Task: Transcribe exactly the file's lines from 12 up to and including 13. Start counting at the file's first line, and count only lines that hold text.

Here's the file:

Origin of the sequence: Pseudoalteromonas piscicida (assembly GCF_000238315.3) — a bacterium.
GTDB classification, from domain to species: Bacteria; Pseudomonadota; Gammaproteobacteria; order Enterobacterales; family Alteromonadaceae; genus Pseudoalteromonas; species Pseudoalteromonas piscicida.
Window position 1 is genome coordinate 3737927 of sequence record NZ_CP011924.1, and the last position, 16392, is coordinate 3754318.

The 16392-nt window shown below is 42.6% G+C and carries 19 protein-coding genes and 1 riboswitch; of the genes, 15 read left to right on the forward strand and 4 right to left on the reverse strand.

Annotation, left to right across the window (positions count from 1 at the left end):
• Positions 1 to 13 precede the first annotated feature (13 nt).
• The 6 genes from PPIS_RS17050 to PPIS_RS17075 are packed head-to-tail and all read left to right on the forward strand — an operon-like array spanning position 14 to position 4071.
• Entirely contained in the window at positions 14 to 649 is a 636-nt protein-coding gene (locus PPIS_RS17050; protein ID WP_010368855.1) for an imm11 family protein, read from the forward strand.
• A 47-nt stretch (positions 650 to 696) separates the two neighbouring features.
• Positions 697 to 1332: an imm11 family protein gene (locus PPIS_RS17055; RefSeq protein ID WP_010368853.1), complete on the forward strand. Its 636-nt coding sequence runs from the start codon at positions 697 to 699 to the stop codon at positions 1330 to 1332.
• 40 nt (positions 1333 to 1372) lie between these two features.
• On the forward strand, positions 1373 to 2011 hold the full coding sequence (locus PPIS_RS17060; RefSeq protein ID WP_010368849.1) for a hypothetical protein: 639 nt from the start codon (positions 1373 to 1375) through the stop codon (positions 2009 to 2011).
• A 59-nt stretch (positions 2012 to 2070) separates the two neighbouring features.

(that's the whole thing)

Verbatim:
• On the forward strand, positions 1373 to 2011 hold the full coding sequence (locus PPIS_RS17060; RefSeq protein ID WP_010368849.1) for a hypothetical protein: 639 nt from the start codon (positions 1373 to 1375) through the stop codon (positions 2009 to 2011).
• A 59-nt stretch (positions 2012 to 2070) separates the two neighbouring features.